City unveils Joe Frazier statue

Joe Frazier's son Marvis (right) and Rev. Blane Newberry from Enon Tabernacle Baptist Church strike a pose after blessing the bronze statue following the unveiling ceremony at XFINITY Live! Saturday September 12, 2015.

For years, many have wondered why Philadelphia did not have statue honoring any of the legendary boxers the city has produced.

However, with the unveiling of a 12-foot bronze statue of Hall of Fame heavyweight champion Joe Frazier Saturday in front of Xfinity Live, the oversight has been rectified.

The rain held off long enough for Mayor Nutter to proclaim Saturday "Joe Frazier Day" in Philadelphia. Not long after he issued the proclamation under gray skies, the statue of Frazier throwing his famous left hook was revealed. Family and friends pulled the green shroud off the statue in front of several hundred fans at the corner of Pattison Avenue and 11th Street.

"This is the statue that you should be taking your picture next to," Nutter said, referencing the famous statue of the fictional Rocky Balboa with his hands raised in front of the Art Museum. "[Frazier] is a real fighter and a real person. They could have made a movie about his life and called it 'Joe.' It would be great, and it would be about someone who did something in this city, this country, and the world."

Frazier's story began in Beufort, S.C., where he was the 12th of 13 children born to his parents. He moved to Philadelphia by himself at 15. He went on to win an Olympic Gold medal in 1964 and the WBA world heavyweight championship in 1970, when he stopped Jimmy Ellis in four rounds. His three-fight trilogy with Muhammad Ali is widely recognized as the greatest three-fight series in the history of boxing. In 1967, Frazier took part in the first sporting event at the Spectrum.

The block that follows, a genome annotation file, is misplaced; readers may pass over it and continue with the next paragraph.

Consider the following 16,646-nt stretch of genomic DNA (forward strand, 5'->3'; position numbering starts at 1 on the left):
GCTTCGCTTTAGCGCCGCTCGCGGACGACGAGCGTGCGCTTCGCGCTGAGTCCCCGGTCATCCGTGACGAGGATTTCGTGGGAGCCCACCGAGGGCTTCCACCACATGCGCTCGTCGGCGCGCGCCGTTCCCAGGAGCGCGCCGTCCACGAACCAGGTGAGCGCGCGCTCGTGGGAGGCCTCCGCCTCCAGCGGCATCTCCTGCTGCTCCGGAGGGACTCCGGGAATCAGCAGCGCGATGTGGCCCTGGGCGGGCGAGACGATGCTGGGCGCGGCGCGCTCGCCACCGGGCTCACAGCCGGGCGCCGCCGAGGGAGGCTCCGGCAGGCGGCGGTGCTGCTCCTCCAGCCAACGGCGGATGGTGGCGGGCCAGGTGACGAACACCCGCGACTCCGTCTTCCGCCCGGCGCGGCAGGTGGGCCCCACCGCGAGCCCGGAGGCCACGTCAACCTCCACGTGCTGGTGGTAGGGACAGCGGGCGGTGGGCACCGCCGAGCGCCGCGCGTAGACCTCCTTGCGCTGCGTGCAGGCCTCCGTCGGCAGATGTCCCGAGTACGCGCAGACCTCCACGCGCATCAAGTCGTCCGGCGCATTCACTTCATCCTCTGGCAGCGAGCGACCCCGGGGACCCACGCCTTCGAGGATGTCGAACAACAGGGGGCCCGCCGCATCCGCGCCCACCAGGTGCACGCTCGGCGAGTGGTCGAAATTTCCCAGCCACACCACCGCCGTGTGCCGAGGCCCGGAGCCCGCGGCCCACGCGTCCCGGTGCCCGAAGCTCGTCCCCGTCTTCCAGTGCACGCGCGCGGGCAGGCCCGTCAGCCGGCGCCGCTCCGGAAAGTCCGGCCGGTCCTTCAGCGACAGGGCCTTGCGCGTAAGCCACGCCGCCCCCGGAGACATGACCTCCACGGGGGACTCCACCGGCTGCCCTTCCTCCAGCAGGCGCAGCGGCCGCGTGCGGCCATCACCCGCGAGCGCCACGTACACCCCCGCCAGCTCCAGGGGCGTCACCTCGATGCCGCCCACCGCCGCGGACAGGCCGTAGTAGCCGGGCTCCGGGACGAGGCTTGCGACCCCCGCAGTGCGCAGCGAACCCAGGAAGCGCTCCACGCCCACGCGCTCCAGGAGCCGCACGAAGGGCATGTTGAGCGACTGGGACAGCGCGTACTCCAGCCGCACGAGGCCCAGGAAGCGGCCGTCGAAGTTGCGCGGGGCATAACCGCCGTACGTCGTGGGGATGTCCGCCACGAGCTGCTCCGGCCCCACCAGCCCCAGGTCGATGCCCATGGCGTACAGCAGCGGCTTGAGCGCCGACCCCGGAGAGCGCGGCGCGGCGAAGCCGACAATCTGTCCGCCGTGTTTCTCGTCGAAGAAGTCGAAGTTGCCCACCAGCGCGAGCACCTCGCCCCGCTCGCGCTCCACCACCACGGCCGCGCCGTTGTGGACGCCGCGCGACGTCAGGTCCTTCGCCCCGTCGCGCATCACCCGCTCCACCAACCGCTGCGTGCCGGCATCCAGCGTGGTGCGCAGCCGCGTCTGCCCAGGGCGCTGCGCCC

Frazier (32-4-1, 27 knockouts) retired in 1981. He continued to train and mentor thousands of fighters here and ran a successful gym on Broad Street that produced great fighters, including light-heavyweight and heavyweight champ Michael Spinks. His son, Marvis, fought professionally as well.

Frazier died from liver cancer in 2011 at the age of 67.

Statue artist Stephen Layne re-created the famous punch that Frazier used to knock down Ali in the 15th round of their March 8, 1971, fight. Frazier was the first fighter to defeat Ali.

"I found my inspiration in that photo," Layne said.

Marvis Frazier, who turned 55 on Saturday, said the statue was a "birthday gift that brought memories of my father flooding back."

Former mayor and governor Ed Rendell and Councilman Kenyatta Johnson both spoke.

Bernard Hopkins, Philadelphia-born boxer who has held many world championship belts, has been outspoken for year about getting a statue of Frazier placed in the city.

"This is about paying homage to a great man," Hopkins told reporters Saturday. "People should take the good things about him, all the things he did for people, and carry it with them. That's how he should be remembered."